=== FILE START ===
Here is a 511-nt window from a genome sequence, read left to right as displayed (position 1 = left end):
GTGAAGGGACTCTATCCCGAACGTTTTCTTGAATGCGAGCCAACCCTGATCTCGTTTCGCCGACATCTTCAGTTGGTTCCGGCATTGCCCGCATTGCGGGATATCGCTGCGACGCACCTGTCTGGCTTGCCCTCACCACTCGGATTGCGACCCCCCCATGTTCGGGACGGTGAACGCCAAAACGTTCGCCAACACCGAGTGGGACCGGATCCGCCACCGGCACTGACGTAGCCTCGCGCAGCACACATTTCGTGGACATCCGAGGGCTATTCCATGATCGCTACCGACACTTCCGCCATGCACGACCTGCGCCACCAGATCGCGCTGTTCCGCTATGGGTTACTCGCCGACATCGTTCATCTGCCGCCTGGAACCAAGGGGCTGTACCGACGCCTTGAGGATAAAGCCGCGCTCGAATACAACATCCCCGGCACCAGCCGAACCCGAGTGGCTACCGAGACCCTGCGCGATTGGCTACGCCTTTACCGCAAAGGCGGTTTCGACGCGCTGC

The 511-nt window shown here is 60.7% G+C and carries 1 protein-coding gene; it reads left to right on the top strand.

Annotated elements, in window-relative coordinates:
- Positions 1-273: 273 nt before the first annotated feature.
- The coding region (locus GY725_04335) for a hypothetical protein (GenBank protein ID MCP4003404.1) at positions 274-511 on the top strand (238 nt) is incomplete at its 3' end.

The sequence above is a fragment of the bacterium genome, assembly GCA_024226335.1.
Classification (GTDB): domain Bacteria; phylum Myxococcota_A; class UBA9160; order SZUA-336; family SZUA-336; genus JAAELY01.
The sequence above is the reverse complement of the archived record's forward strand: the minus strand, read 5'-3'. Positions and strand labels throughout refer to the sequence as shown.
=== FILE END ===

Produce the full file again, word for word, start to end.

Here is a 511-nt window from a genome sequence, read left to right as displayed (position 1 = left end):
GTGAAGGGACTCTATCCCGAACGTTTTCTTGAATGCGAGCCAACCCTGATCTCGTTTCGCCGACATCTTCAGTTGGTTCCGGCATTGCCCGCATTGCGGGATATCGCTGCGACGCACCTGTCTGGCTTGCCCTCACCACTCGGATTGCGACCCCCCCATGTTCGGGACGGTGAACGCCAAAACGTTCGCCAACACCGAGTGGGACCGGATCCGCCACCGGCACTGACGTAGCCTCGCGCAGCACACATTTCGTGGACATCCGAGGGCTATTCCATGATCGCTACCGACACTTCCGCCATGCACGACCTGCGCCACCAGATCGCGCTGTTCCGCTATGGGTTACTCGCCGACATCGTTCATCTGCCGCCTGGAACCAAGGGGCTGTACCGACGCCTTGAGGATAAAGCCGCGCTCGAATACAACATCCCCGGCACCAGCCGAACCCGAGTGGCTACCGAGACCCTGCGCGATTGGCTACGCCTTTACCGCAAAGGCGGTTTCGACGCGCTGC

The 511-nt window shown here is 60.7% G+C and carries 1 protein-coding gene; it reads left to right on the top strand.

Annotated elements, in window-relative coordinates:
- Positions 1-273: 273 nt before the first annotated feature.
- The coding region (locus GY725_04335) for a hypothetical protein (GenBank protein ID MCP4003404.1) at positions 274-511 on the top strand (238 nt) is incomplete at its 3' end.

The sequence above is a fragment of the bacterium genome, assembly GCA_024226335.1.
Classification (GTDB): domain Bacteria; phylum Myxococcota_A; class UBA9160; order SZUA-336; family SZUA-336; genus JAAELY01.
The sequence above is the reverse complement of the archived record's forward strand: the minus strand, read 5'-3'. Positions and strand labels throughout refer to the sequence as shown.